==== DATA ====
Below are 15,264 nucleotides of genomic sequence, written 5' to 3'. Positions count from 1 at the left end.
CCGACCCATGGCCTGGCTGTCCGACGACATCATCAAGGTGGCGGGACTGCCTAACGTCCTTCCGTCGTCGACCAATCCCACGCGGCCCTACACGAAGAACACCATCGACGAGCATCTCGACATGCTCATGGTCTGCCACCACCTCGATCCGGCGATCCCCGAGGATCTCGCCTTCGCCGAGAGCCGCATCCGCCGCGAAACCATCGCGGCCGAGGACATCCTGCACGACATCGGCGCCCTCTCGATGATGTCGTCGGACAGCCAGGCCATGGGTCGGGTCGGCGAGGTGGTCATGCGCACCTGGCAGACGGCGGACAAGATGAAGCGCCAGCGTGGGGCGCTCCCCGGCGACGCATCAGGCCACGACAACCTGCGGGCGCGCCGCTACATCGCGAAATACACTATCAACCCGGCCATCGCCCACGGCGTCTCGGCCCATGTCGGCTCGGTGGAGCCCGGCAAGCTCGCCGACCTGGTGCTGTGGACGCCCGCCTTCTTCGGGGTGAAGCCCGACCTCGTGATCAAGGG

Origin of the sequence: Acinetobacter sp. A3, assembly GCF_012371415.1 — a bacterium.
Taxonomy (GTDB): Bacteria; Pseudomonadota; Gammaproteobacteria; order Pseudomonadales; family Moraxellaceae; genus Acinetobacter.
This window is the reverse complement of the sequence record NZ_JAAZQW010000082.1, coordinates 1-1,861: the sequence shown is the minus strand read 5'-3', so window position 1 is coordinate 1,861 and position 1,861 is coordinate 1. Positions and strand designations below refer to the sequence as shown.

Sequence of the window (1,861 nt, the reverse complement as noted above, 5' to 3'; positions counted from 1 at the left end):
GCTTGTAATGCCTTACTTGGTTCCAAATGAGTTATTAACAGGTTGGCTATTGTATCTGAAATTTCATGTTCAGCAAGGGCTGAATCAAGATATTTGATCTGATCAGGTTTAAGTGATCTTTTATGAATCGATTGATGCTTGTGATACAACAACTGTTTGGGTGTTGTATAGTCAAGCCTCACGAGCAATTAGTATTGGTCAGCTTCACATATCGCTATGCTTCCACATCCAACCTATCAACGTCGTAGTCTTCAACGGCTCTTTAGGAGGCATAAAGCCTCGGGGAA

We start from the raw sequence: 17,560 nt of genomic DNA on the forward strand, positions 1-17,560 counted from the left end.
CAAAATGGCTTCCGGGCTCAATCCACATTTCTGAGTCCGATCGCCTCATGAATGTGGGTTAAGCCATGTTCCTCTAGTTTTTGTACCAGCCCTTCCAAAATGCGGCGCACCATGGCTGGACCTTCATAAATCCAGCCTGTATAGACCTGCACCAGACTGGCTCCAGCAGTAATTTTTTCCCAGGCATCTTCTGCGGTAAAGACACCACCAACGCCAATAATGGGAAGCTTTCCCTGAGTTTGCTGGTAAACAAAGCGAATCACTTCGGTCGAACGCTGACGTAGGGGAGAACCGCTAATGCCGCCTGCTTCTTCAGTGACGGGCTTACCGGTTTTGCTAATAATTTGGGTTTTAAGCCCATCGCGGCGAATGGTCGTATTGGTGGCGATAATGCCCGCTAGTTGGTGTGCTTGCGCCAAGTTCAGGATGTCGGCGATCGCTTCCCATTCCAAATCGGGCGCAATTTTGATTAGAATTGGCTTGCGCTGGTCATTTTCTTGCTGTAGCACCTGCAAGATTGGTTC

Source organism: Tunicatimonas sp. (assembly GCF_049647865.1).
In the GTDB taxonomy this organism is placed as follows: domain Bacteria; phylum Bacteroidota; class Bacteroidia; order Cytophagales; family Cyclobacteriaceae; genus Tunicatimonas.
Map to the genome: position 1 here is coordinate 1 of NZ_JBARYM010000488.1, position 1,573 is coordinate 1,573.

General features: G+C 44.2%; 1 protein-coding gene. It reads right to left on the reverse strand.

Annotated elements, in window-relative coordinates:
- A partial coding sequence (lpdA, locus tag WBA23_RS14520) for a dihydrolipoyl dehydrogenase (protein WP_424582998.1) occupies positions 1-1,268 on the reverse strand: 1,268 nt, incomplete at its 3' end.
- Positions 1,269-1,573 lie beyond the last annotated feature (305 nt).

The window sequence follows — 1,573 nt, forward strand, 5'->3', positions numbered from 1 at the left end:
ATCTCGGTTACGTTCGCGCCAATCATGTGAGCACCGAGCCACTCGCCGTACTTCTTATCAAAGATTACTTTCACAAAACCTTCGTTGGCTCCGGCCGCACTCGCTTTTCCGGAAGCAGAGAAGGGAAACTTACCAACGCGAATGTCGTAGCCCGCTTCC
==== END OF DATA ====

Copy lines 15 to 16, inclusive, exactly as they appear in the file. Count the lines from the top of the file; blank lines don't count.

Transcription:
- A partial coding sequence (lpdA, locus tag WBA23_RS14520) for a dihydrolipoyl dehydrogenase (protein WP_424582998.1) occupies positions 1-1,268 on the reverse strand: 1,268 nt, incomplete at its 3' end.
- Positions 1,269-1,573 lie beyond the last annotated feature (305 nt).